What is their income and ratio of taxes to income? Would be helpful if broken down in 5% increments.
[quote=dshields]The answer to out of control spending is not more revenue, it is to cut spending. [/quote]
No argument here. In 2008 the US Congress and President gifted 13 trillion dollars to the wealthiest of the wealthy and charged it to the taxpayers. That’s 13 followed by 12 zeros dollars.
How do we get beyond this topic of romanticizing our past lifestyle and lamenting its collapse? The US and the rest of the world are in decline regretting, blaming others and expressing our anger of how we got here isn’t going to change anything.
The usual stages of grief are:
1. Denial and Isolation.
Many of the posters here are somewhere between anger and bargaining. There is nothing to bargain for. Kicking the can down the road is going to make the final reckoning worse. The goal is a simple one (getting there is another story) of transitioning from a life of isolation and greed to one community and sharing.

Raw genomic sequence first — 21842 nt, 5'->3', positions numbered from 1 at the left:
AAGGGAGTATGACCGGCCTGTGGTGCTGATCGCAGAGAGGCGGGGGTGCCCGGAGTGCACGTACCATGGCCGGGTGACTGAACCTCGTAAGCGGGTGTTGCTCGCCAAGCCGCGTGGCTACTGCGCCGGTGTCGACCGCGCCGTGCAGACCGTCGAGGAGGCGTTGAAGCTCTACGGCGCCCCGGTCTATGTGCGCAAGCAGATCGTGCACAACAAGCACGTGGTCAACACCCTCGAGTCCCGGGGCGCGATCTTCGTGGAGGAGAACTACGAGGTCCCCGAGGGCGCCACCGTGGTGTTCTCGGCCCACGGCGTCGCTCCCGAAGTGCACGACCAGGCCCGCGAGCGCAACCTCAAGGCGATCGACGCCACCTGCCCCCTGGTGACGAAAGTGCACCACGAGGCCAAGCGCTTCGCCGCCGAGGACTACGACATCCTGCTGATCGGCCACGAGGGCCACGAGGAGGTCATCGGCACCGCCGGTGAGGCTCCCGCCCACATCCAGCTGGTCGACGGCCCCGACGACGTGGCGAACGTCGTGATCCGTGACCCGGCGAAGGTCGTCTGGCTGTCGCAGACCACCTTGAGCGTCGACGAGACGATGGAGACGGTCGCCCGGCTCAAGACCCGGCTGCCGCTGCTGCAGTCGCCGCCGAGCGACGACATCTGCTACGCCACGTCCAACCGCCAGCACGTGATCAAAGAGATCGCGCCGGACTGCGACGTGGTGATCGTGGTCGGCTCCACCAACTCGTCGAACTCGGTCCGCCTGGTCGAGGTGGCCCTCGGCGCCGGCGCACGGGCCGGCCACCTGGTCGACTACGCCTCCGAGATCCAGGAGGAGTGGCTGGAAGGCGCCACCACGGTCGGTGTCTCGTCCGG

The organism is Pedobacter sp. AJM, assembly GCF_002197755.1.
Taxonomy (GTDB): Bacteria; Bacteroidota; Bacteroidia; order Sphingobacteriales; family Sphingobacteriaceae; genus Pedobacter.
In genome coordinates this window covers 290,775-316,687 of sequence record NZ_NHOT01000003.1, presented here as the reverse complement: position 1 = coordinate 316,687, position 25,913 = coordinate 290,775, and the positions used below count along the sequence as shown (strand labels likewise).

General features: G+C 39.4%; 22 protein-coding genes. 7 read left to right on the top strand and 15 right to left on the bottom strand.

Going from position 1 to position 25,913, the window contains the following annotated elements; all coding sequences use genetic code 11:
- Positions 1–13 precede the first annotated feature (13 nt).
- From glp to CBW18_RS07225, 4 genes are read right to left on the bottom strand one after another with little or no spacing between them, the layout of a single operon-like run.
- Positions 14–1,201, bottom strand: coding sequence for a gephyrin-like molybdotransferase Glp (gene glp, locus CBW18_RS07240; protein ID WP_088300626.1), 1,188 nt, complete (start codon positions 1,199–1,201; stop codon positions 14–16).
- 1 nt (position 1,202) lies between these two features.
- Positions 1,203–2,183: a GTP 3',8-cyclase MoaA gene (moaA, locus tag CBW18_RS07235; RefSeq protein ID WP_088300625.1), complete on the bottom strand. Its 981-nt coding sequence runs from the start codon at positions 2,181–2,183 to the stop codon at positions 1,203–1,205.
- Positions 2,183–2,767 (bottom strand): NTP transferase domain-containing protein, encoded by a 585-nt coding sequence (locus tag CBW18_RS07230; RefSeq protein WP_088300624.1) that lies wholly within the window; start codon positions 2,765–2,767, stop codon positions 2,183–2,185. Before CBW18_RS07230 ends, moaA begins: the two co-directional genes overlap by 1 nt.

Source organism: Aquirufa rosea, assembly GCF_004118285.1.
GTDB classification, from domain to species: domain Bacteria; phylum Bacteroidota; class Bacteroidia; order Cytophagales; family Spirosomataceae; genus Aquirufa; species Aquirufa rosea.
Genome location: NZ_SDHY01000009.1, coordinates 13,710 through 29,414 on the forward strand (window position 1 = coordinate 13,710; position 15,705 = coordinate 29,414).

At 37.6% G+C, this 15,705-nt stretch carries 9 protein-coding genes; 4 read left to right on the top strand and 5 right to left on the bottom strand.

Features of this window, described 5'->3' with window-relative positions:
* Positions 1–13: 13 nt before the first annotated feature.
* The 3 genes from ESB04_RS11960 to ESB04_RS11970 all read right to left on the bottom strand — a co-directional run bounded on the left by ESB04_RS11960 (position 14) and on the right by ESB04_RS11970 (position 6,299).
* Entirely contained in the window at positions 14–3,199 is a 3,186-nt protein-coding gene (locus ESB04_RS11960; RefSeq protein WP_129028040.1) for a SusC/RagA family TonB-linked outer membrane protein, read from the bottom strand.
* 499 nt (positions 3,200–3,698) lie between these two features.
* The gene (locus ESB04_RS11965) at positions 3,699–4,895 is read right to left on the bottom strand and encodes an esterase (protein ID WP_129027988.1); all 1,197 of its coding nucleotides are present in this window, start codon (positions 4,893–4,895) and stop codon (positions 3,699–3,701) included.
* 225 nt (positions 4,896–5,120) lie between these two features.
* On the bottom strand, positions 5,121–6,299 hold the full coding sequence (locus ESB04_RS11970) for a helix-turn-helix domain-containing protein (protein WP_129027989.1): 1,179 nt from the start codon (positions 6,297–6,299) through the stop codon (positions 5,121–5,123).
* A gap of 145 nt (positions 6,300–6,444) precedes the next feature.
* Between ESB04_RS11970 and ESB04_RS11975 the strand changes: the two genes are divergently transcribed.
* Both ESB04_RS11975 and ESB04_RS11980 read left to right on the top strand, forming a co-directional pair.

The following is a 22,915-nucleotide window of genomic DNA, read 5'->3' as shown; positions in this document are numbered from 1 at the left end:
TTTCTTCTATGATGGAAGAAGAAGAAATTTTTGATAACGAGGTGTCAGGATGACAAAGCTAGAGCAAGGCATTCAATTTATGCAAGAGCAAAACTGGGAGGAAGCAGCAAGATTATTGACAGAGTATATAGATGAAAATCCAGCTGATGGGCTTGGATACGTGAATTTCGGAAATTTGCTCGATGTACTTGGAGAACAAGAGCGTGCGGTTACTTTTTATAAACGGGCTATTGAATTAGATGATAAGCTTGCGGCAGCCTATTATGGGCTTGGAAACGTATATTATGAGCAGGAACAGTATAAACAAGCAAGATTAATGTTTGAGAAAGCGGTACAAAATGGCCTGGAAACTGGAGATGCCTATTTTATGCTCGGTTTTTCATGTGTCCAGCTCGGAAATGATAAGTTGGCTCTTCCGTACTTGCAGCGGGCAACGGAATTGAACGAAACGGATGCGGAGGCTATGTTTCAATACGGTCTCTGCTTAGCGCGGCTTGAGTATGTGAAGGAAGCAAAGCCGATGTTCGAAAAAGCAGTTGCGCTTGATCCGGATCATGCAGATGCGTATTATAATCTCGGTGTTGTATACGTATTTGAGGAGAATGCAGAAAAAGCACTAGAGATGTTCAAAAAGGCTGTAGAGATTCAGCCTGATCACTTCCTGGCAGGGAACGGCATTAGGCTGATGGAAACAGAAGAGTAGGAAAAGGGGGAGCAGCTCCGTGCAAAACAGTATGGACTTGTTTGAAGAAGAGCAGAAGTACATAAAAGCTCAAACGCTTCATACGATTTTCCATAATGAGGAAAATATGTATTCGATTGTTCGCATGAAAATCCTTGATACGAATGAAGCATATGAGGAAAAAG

I am going against my own principal of not posting complete articles because I believe that herein lies the seeds of what is needed
Share or Die: Editor’s Preface (published under a Creative Commons license)
I gave him three dollars. He thanked me, and asked what I did for work. I introduced myself, learned his name (Jeff) and we shook hands. I pulled out a card from my computer bag, and handed it to him as I told him that I publish an online magazine about sharing.
Jeff lit up, “Oh I get that, when you’re homeless, it’s share or die.”
That got my attention and I asked him to explain. Jeff said that a year earlier, his girlfriend drank herself to death alone in a motel room. He said she wouldn’t have died had someone been with her. For him, isolation meant death.
Jeff explained his perspective further, that he had no problem giving his last dollar or cigarette to a friend, that it comes back when you need it. But there are those that just take. You stay away from them.
I asked him about the homeless in Mountain View, which is in the middle of prosperous Silicon Valley. Jeff said there are 800 homeless people in the city, and that each has a similar story.
That conversation got under my skin. I shared it with Malcolm Harris the next day on a call about this book. Half-joking, I suggested Jeff’s phrase, “share or die,” as a title. At the time, I thought it was over-the-top. I wasn’t serious. But, thankfully, Malcolm began using it in correspondence about the book. It stuck.